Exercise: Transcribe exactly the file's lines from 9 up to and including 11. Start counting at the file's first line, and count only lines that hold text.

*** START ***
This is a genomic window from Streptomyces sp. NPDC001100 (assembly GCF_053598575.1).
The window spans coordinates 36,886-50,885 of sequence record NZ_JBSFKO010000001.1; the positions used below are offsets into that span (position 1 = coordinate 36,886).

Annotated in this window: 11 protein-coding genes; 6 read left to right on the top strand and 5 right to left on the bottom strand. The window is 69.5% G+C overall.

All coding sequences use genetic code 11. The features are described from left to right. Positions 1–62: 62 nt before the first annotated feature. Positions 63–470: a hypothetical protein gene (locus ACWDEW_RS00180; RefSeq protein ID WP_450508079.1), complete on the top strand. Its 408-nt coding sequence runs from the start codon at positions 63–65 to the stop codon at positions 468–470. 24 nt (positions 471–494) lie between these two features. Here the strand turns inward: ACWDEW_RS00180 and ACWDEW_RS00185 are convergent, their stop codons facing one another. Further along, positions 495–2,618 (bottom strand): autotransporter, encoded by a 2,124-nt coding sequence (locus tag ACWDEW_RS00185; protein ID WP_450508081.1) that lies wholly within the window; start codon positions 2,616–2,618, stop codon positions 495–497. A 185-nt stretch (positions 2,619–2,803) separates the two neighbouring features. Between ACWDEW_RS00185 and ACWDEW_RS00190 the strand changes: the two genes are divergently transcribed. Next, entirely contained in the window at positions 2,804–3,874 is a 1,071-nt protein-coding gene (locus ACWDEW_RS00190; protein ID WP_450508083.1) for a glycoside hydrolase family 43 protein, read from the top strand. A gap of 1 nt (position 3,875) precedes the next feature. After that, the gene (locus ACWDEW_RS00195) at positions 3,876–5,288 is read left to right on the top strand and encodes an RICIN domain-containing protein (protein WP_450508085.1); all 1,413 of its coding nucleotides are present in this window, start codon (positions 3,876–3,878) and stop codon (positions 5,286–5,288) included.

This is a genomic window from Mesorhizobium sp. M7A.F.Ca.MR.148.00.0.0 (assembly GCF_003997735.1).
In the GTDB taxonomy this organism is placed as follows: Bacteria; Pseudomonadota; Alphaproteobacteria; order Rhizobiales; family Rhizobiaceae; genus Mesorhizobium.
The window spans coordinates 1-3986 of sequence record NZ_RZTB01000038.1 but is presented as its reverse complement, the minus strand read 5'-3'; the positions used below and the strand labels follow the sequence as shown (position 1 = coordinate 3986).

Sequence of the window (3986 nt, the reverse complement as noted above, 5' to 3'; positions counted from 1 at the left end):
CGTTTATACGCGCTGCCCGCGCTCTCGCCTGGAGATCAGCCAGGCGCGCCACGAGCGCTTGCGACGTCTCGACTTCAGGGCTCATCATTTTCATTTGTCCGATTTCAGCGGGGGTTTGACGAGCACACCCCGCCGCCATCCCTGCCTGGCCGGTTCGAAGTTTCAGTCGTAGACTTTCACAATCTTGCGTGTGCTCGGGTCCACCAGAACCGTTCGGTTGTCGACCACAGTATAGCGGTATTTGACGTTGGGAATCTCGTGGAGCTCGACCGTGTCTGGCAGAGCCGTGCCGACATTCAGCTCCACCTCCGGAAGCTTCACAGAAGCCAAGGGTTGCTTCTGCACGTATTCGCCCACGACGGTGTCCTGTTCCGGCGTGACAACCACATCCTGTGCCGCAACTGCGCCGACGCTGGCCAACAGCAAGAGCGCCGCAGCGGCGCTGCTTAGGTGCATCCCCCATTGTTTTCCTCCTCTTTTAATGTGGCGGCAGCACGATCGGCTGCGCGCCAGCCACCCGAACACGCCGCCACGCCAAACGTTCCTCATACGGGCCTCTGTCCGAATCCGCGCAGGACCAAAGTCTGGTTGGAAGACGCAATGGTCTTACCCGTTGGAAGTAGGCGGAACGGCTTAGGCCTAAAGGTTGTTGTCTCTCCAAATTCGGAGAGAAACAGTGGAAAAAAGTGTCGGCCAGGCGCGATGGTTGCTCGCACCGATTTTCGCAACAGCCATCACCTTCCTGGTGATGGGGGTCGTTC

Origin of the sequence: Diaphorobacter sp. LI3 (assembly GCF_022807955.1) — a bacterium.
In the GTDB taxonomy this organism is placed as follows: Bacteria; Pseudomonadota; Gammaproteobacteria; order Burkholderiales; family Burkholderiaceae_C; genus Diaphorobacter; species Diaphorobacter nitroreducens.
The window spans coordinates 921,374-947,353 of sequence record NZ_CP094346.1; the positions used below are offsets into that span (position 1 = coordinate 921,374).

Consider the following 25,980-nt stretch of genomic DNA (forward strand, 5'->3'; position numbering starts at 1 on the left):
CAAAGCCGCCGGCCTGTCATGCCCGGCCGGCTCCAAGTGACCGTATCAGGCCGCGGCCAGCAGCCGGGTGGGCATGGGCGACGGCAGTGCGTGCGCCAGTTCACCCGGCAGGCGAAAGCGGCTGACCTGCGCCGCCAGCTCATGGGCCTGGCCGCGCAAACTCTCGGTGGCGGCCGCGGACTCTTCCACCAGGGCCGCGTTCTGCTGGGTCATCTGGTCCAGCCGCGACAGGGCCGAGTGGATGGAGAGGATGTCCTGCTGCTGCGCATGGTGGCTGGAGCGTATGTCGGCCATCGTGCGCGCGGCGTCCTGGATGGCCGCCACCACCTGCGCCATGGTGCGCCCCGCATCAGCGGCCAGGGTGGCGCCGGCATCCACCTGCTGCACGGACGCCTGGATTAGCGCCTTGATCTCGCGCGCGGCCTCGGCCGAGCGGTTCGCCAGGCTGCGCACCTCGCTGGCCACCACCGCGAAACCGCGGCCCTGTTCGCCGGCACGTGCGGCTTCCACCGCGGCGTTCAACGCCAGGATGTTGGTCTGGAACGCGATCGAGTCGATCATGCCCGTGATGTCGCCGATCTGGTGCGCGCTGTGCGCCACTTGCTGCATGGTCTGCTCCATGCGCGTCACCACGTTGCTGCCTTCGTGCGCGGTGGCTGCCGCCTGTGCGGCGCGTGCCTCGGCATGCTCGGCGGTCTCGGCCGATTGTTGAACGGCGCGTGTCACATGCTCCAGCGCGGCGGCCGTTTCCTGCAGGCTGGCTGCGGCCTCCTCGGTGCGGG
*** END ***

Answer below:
CGTTTATACGCGCTGCCCGCGCTCTCGCCTGGAGATCAGCCAGGCGCGCCACGAGCGCTTGCGACGTCTCGACTTCAGGGCTCATCATTTTCATTTGTCCGATTTCAGCGGGGGTTTGACGAGCACACCCCGCCGCCATCCCTGCCTGGCCGGTTCGAAGTTTCAGTCGTAGACTTTCACAATCTTGCGTGTGCTCGGGTCCACCAGAACCGTTCGGTTGTCGACCACAGTATAGCGGTATTTGACGTTGGGAATCTCGTGGAGCTCGACCGTGTCTGGCAGAGCCGTGCCGACATTCAGCTCCACCTCCGGAAGCTTCACAGAAGCCAAGGGTTGCTTCTGCACGTATTCGCCCACGACGGTGTCCTGTTCCGGCGTGACAACCACATCCTGTGCCGCAACTGCGCCGACGCTGGCCAACAGCAAGAGCGCCGCAGCGGCGCTGCTTAGGTGCATCCCCCATTGTTTTCCTCCTCTTTTAATGTGGCGGCAGCACGATCGGCTGCGCGCCAGCCACCCGAACACGCCGCCACGCCAAACGTTCCTCATACGGGCCTCTGTCCGAATCCGCGCAGGACCAAAGTCTGGTTGGAAGACGCAATGGTCTTACCCGTTGGAAGTAGGCGGAACGGCTTAGGCCTAAAGGTTGTTGTCTCTCCAAATTCGGAGAGAAACAGTGGAAAAAAGTGTCGGCCAGGCGCGATGGTTGCTCGCACCGATTTTCGCAACAGCCATCACCTTCCTGGTGATGGGGGTCGTTC

Origin of the sequence: Diaphorobacter sp. LI3 (assembly GCF_022807955.1) — a bacterium.
In the GTDB taxonomy this organism is placed as follows: Bacteria; Pseudomonadota; Gammaproteobacteria; order Burkholderiales; family Burkholderiaceae_C; genus Diaphorobacter; species Diaphorobacter nitroreducens.